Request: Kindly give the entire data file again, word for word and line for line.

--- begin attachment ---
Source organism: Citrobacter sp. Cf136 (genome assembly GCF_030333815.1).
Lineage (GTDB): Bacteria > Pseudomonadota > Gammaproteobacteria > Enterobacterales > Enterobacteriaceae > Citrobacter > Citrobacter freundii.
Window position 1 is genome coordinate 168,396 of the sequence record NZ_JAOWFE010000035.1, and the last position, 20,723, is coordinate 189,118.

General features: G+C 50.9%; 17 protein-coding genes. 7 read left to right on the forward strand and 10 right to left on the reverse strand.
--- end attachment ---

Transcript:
Source organism: Citrobacter sp. Cf136 (genome assembly GCF_030333815.1).
Lineage (GTDB): Bacteria > Pseudomonadota > Gammaproteobacteria > Enterobacterales > Enterobacteriaceae > Citrobacter > Citrobacter freundii.
Window position 1 is genome coordinate 168,396 of the sequence record NZ_JAOWFE010000035.1, and the last position, 20,723, is coordinate 189,118.

General features: G+C 50.9%; 17 protein-coding genes. 7 read left to right on the forward strand and 10 right to left on the reverse strand.